The two top prosecutors in New Jersey are teaming up to uphold abortion laws in the state.
U.S. Attorney Philip R. Sellinger was joined by New Jersey Acting Attorney General Matt Platkin on July 20 to lay out how their offices will work together to ensure that women in New Jersey have access to reproductive health care services in the wake of the U.S. Supreme Court’s Dobbs decision overturning Roe v. Wade.
“Despite the court’s decision, abortion remains legal in New Jersey,” stated Sellinger. “We will work tirelessly to ensure women’s unobstructed access to reproductive health services throughout New Jersey, including access to abortion services, so that women may consult with their medical providers to make important and personal decisions about their bodies and their lives.”
Sellinger and Platkin both committed to having open lines of communications and, when appropriate, to share intelligence and information in order to facilitate efficient decision-making in protecting reproductive rights.
“As other states impose draconian penalties on patients and health care professionals who seek or provide abortion care, New Jersey has chosen a very different path. We are using every available tool at our disposal to keep abortion patients and their providers safe,” said Platkin.
The two attorney generals plan for their offices to work together to conduct a series of outreach sessions with stakeholders, such as reproductive service providers and advocates, to send a clear message that law enforcement at all levels will protect reproductive rights.
Since the Dobbs v. Jackson Women’s Health Organization decision which the court held that the Constitution of the United States does not confer a right to abortion, Democrats have been aggressively pushing to protect a women’s right to choose in the Garden State.
Gov. Phil Murphy signed into law two bills this month barring a state medical provider from disclosing information about a patient seeking reproductive health services unless explicit consent is given and a second prohibiting the extradition of an individual to another state for actions related to reproductive healthcare services lawfully provided in New Jersey.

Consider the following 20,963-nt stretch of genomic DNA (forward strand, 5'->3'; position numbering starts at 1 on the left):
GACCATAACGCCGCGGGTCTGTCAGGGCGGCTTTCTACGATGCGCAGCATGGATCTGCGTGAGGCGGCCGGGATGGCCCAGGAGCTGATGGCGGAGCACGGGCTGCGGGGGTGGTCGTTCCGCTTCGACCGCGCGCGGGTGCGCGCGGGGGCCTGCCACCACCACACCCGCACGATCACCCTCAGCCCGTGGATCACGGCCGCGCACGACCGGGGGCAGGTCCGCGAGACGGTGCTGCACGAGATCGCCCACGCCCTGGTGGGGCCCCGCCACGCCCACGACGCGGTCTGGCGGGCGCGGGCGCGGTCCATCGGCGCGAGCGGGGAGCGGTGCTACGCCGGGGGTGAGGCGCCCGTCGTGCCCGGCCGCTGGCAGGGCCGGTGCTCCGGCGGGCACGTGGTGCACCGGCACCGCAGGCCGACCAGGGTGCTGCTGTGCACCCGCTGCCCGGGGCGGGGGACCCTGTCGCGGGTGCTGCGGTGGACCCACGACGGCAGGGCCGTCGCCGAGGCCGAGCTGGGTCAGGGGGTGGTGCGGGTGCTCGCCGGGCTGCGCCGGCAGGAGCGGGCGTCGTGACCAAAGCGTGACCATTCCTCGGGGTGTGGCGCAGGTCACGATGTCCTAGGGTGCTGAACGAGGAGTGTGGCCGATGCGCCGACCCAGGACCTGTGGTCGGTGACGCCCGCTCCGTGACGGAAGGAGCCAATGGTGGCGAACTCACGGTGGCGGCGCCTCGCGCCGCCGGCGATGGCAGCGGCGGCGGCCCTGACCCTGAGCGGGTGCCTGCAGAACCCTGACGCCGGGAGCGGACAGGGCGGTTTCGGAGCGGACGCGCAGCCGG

Push by Democrats
And North Jersey lawmakers in the House voted to pass two laws last week aimed at restoring abortion rights. The Women’s Health Protection Act of 2022 guarantees the right to reproductive health care for all Americans, regardless of state laws to limit it, while the Ensuring Women’s Right to Reproductive Freedom Act would prohibit any attempt under state law to impede a woman from crossing state lines to access health care; interfere with a health care provider’s ability to offer legal care; restrict individuals from helping others to seek health care; and obstruct the transportation of FDA-approved medication.
Sellinger reiterated U.S. Attorney General Merrick B. Garland’s strong disagreement with the Dobbs ruling and its far-reaching impact on people, particularly people of color and limited financial resources.
“While the right to control one’s own body is central to individual freedom, the court’s decision denies millions of women that right by preventing them from being able to make critical and highly personal decisions about their bodies, their health, and their futures,” said Sellinger.
Enforcing FACE Act
The federal prosecutor promised continued enforcement of the Freedom of Access to Clinic Entrances (FACE) Act, which prohibits obstructing access to reproductive health services through violence, threats of violence, or property damage. He said women who live in New Jersey—or who travel to New Jersey—will continue to have unobstructed access to reproductive health services, including abortion services.
Additionally, the USAG newly created Civil Rights Division will lead the office’s enforcement and outreach efforts. The division brings together civil and criminal prosecutors into one division focused on protecting vitally important civil rights, including the right to access reproductive health care.
“The U.S. Attorney’s Office for the District of New Jersey—and the entire Justice Department—will do everything within our power to protect reproductive freedom,” said Sellinger.
All good, but not enough. A commitment to protect reproductive freedom should a national ban pass, and to provide fugitive sanctuary for women and providers who are wanted for abortions taking place elsewhere is called for.